Bob Plain is the editor/publisher of Rhode Island's Future. Previously, he's worked as a reporter for several different news organizations both in Rhode Island and across the country.

One response to “Kilmartin and 16 other AGs rebuke Trump’s immigration executive order”

  1. Randall Rose

    The excuse given by Attorney General Kilmartin’s spokeswoman dodges the issue. After Trump pushed through a kind of Muslim ban through executive order, 16 of Kilmartin’s fellow state Attorneys General issued a joint statement promising to fight it, and Kilmartin was not originally one of them. The excuse by his spokeswoman Amy Kempe looks fishy. She says “It was a matter of timing and coordination with 16 different offices and getting sign off on the final statement within a very compressed window. He supported the initiative from the start and received the final statement for sign off late.” Everything in the quote from Kilmartin’s spokeswoman sounds more or less compatible with the idea that Kilmartin didn’t get around to deciding to participate in this statement until after the statement was first issued. When the spokeswoman said “He supported the initiative from the start”, is there actually any evidence that he told the other state AGs that he wanted to sign their statement before it was issued? It sounds like quite possibly he didn’t even tell them “I want to join in issuing this statement” until after their statement went out. When you’re dealing with officials who are as powerful as state Attorneys General, they tend to be very careful about having their staff coordinate their public statements, and making sure that when the news breaks they’re in it. A joint letter of state Attorneys General would typically be circulated to potential signers in advance, giving them a chance to decide whether to sign before a press release goes out. Attorneys General know that they have to have staff people who are alert to breaking news opportunities, even on a weekend, and the AG always makes sure he can be reached by these staff people when it’s a question of making the news.

    AG Kilmartin’s spokeswoman makes clear that there was a “window” to sign on to this statement which Kilmartin missed, and she gives the excuse that this window was “very compressed”. But it can’t have been too compressed, because 16 other state AGs met the deadline. When Kilmartin’s spokeswoman says “He received the final statement for sign off late”, is that because he didn’t even tell the other AGs at first that he was willing to join the group of those most interested in crafting a joint statement? I can’t be sure exactly what happened, and maybe he’ll choose to blame it on negligence by his staff or someone else, but it certainly looks plausible that he may not have decided to sign this statement until after he saw it hit the news and got a good response — nothing in his spokeswoman’s quote really denies that. In any case, his office made it clear that he missed the deadline, so he can’t have been too interested initially.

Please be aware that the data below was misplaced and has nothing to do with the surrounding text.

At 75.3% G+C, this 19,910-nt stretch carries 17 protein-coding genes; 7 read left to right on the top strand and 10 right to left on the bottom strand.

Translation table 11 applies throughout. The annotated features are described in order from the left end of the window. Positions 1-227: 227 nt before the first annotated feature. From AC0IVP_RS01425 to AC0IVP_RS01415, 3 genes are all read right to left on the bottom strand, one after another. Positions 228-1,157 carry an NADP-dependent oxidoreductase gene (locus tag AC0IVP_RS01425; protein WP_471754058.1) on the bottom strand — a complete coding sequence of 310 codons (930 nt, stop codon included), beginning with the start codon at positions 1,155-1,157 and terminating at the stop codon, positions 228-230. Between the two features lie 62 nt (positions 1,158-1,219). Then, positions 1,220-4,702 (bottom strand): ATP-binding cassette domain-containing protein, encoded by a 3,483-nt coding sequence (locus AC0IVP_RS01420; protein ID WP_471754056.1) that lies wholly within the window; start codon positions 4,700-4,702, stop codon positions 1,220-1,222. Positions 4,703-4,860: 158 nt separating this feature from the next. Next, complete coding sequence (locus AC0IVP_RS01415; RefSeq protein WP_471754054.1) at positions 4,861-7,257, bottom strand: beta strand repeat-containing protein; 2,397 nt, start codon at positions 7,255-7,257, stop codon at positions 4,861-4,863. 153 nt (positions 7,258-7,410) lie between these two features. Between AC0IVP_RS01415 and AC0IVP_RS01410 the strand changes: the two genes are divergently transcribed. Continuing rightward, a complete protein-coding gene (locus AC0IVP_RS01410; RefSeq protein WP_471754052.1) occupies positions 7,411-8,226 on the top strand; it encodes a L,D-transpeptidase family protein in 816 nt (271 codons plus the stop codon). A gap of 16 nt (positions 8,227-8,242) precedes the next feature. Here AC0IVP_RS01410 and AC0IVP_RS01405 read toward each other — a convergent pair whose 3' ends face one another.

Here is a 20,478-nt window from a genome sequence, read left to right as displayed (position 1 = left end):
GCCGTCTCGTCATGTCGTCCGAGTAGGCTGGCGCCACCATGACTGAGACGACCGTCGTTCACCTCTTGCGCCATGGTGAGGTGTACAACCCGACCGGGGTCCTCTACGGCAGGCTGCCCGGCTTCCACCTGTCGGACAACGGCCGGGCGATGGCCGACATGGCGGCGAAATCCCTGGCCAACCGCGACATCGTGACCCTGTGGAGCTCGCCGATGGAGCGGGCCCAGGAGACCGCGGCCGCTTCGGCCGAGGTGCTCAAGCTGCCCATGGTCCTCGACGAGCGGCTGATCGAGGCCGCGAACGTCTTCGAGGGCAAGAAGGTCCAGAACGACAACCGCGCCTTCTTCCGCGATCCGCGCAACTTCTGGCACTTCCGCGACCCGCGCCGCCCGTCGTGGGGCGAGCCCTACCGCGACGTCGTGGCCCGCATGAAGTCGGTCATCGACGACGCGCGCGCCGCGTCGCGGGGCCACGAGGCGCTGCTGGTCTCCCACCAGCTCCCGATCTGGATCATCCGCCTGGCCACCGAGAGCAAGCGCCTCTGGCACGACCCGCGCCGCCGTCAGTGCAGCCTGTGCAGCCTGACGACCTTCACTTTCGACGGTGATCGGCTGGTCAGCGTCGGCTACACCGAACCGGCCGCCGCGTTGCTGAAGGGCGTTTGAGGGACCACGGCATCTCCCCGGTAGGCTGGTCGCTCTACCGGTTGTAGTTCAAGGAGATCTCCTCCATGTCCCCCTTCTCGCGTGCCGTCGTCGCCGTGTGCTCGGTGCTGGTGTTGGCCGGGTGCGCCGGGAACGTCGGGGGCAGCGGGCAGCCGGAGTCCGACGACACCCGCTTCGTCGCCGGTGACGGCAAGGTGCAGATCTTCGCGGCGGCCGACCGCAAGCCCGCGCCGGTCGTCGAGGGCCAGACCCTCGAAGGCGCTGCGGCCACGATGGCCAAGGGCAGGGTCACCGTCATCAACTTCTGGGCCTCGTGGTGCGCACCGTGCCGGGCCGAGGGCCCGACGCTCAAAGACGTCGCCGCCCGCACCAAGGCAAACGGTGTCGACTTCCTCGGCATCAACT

I think this is telling. As lots of people involved in civil rights know, Attorney General Kilmartin is in many cases the most powerful politician opposing a number of pro-civil rights and pro-civil liberties initiatives at the state level. The fact that the signs suggest he wasn’t too interested initially in joining this statement is completely consistent with that pattern, and it’s not as if he’s been a big voice for honest government either. I hope we get a better RI Attorney General in next year’s elections.

    VN:R_U [1.9.20_1166]
    Rating: -1 (from 3 votes)

Leave a Reply

You must be logged in to post a comment.